The best Mini JCW model is the one starting with ‘C’
This is a car that is going to blow a few minds and offend some people. After all, the Mini Countryman John Cooper Works (JCW) is several controversial things all rolled into one retrotinged package.
First, it is a very large Mini, which upsets people who think Minis should be small. Secondly, it is an SUV, which upsets people who don’t drive SUVs and think no-one else should either.
Lastly, it is a sporty SUV, which upsets me.
It upsets me because I genuinely don’t understand why anyone would want – or need – a sporty SUV, which by its very definition can never be as sporty as the hatch, sedan or even wagon equivalent.
If you want an SUV, you want something roomy, practical and comfortable. If you want sporty, don’t buy an SUV.
That said, while the Countryman almost sidesteps this issue by being more of a larger, taller Clubman wagon, its latest incarnation has drifted closer to being an SUV than previously and it brings a far more cohesive design.
On the inside, it packs a beautifully built interior that is of a high quality throughout.
Even if it is trying too hard with the whole retro-cool thing.
The Countryman JCW shares the same engine as the rest of the Works range: a tweaked version of Mini’s 2.0-litre four-cylinder petrol turbo engine that produces 170kW of power and 350Nm of torque.
As it so happened, I also had access to have the two other members of the local JCW range at the same time as I had the Countryman, and it was a rather interesting comparison.
The JCW hatch is the oldest of the current range and comes standard with a six-speed manual transmission that sends the power from the 2.0-litre engine through the front wheels, although our car had an optional six-speed automatic.
The JCW Clubman not only shares the engine with the others, but also sits on the same platform as the Countryman and shares its AWDsystem and standard eight- speed automatic transmission.
The hatch and Clubman may look identical from the front doors forward, but the Clubman proves to be significantly wider when you see them side-by-side.
In all three cars, the 170kW 2.0-litre engine is an insistent performer, with minimal lag and strong responses across the rev range. It makes a wonderfully belligerent noise under acceleration in Sport mode, and makes all the appropriate bangs and pops on the overrun.
However, when compared to the hatch and Clubman, the extra weight of Countryman does dull its performance, particularly in terms of off-the-line acceleration.
While the hatch might seem to be the obvious choice for the enthusiastic driver, it was in fact compromised by the optional sixspeed automatic transmission fitted to our test car.
While it is a perfectly good transmission, a manual is always better in a hot hatch, while the newer eight-speed auto in the other two is a far superior shifter.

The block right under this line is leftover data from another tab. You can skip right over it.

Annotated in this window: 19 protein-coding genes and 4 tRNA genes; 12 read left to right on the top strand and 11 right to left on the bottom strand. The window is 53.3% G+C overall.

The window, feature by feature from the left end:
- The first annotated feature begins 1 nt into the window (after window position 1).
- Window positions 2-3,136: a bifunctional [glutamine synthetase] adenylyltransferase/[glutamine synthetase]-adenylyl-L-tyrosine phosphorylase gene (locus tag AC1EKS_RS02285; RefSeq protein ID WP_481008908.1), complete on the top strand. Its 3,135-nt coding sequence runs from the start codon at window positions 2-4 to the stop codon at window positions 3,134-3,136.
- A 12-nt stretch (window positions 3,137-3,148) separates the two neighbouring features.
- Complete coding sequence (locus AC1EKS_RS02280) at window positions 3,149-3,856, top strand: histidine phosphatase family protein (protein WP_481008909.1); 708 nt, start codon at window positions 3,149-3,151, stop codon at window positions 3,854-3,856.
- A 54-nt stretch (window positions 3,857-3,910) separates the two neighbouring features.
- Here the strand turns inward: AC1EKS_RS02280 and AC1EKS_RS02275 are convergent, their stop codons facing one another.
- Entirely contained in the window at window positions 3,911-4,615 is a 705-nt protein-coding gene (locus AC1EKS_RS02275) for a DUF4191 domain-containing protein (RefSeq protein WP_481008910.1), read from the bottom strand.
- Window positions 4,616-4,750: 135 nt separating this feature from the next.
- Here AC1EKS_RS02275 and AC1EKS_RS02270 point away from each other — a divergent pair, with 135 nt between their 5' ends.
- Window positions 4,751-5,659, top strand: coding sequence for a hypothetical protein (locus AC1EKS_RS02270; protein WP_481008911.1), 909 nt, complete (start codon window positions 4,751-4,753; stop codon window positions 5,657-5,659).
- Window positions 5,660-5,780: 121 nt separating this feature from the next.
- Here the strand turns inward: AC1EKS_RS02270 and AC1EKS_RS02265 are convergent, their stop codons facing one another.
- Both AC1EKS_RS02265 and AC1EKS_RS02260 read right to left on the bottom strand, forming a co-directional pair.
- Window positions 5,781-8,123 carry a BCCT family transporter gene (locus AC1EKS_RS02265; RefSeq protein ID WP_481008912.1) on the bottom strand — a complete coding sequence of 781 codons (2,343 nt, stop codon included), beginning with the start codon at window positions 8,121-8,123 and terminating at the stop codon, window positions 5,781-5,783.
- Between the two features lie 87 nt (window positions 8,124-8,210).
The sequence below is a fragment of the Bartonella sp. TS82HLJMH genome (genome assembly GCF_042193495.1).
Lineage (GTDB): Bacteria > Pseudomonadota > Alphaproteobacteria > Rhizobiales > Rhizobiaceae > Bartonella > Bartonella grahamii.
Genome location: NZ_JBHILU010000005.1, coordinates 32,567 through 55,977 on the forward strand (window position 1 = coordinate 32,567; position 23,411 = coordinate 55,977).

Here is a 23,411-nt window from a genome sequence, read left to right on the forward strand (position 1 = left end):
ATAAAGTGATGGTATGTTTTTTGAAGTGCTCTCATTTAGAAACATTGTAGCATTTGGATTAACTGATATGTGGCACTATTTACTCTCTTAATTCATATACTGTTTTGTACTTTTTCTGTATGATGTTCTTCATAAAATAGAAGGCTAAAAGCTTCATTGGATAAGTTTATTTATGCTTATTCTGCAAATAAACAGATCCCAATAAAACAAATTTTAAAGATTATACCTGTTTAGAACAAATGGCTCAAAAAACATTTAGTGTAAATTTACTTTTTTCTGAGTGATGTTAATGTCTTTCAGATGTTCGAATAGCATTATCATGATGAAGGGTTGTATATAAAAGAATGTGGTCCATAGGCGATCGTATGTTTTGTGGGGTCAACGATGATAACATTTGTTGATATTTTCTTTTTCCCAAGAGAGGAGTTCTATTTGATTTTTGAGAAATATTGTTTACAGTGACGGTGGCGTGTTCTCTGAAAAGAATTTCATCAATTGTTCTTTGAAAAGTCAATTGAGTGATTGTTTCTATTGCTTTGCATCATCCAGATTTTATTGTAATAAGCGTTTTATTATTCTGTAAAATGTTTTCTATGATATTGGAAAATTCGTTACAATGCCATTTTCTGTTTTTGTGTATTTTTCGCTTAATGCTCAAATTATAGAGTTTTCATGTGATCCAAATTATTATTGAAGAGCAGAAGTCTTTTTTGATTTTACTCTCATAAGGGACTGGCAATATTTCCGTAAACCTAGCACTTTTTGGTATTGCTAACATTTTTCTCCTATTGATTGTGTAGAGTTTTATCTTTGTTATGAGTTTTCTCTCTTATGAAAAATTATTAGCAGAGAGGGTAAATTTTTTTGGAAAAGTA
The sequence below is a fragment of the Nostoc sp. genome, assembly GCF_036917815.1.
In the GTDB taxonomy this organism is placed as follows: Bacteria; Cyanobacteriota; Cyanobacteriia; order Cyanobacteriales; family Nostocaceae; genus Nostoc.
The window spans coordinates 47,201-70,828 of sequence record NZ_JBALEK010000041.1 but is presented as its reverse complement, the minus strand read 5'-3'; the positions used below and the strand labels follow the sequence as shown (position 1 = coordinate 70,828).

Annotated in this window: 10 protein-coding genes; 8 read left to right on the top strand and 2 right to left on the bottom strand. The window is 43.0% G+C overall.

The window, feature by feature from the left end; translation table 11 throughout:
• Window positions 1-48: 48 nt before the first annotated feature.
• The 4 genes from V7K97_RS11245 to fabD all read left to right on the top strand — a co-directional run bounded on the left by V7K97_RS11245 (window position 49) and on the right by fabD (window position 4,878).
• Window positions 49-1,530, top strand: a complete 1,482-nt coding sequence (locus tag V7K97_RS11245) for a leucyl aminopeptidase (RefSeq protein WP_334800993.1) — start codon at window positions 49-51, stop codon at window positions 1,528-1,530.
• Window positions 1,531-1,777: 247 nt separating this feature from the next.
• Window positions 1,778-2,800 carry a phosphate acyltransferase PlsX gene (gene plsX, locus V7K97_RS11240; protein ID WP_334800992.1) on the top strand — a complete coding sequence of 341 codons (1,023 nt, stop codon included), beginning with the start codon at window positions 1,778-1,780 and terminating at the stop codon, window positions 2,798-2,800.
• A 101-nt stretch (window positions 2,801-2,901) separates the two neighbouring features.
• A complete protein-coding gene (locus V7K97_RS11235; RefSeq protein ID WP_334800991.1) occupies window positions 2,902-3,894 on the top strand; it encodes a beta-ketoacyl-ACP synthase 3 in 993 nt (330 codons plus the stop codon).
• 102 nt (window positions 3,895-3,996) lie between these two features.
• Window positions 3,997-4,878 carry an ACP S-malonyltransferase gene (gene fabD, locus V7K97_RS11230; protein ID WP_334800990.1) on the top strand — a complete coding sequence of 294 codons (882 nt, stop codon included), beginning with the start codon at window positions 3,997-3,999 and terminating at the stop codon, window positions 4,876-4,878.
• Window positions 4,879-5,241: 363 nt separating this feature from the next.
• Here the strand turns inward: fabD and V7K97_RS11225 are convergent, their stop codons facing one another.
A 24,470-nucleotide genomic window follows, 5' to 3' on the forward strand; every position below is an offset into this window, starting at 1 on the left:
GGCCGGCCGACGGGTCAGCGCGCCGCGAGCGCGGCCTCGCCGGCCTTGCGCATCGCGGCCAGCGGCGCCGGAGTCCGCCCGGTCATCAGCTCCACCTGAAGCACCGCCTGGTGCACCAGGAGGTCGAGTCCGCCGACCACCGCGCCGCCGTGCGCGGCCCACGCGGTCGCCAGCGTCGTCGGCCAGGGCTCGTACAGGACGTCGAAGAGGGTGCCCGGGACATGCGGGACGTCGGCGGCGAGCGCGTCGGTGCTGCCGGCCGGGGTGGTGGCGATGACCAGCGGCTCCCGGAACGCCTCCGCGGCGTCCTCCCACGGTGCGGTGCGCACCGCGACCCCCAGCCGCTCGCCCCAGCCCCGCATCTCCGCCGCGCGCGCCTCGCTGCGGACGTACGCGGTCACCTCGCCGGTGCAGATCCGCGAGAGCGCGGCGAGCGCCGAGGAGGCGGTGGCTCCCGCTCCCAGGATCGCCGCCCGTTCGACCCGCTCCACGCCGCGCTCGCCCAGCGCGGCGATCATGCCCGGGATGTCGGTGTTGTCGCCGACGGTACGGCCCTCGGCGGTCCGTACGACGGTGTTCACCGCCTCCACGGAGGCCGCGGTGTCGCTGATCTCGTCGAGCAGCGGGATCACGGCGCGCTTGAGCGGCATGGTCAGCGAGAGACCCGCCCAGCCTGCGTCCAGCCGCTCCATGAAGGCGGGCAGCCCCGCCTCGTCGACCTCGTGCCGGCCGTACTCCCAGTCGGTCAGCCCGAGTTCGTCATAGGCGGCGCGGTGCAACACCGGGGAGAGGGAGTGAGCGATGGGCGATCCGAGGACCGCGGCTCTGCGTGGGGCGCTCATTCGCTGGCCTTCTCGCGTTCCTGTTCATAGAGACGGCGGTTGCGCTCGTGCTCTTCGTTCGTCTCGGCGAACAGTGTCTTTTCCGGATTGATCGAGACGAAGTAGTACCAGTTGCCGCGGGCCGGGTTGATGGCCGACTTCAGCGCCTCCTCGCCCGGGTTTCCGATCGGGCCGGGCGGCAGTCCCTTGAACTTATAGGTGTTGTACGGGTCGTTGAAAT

Where the six-speeder baulks downshifts on regular basis, the eight-speeder has a broader spread of ratios to allow more aggressive downshifting into corners. It makes a big difference.
With this in mind, it is the Clubman that represents the sweet spot in the JCW range; in automatic guise, that is.
The extra ratios in the auto, theAWDsystem and the longer wheelbase all add up to a more satisfying experience.
The performance is all but identical to the hatch, while the extra traction in and out of corners bought about by theAWD system is welcome.
The longer wheelbase brings a more controlled, less busy ride than the hatch – even on the Clubman’s larger 19-inch alloys – and the transmission is simply superb.
So where does that leave the Countryman?
Taken on its own, in its segment, the JCW Countryman stands up well to what little opposition it currently has in the small performance SUV arena.
Not as powerful as the likes of the Mercedes GLA 45 AMG, but nowhere near as pricey, its acquits itself well in this weird segment that I don’t understand the need for.
Put up against the rest of the Countryman range it falters somewhat, as it doesn’t really seem to bring much more than a bit more noise, a slight bump in performance and a big jump in price over the Cooper S.
Plus, I have always held that the entry three-cylinder Countryman is the pick of the range, and the JCW hasn’t changed that opinion.
Looked at alongside the other members of the JCW family, again the Countryman appears to add up to less than the sum of its parts.
Not as sharp or as involving as the other two, the Countryman really starts to struggle to make a convincing argument for itself when you throw in the Clubman’s AWDdrivetrain and broadly similar practicality.
That said, if you really need a small performance SUV (I still don’t know why you would), the Countryman JCW provides a lot of fast Mini charm, with an excellent interior, an impressive ride and good dynamic ability.
The Countryman’s asking price of $71,900 is a good chunk of cash, but it does deliver a convincing package for that money.
The Countryman’s biggest problem comes when you start looking at what you could get for that money in rest of the John Cooper Works range (Clubman JCW $68,900, hatch $54,500).
Hatch (right) and Clubman (centre) look similar, but latter is on the same platform as the Countryman (left).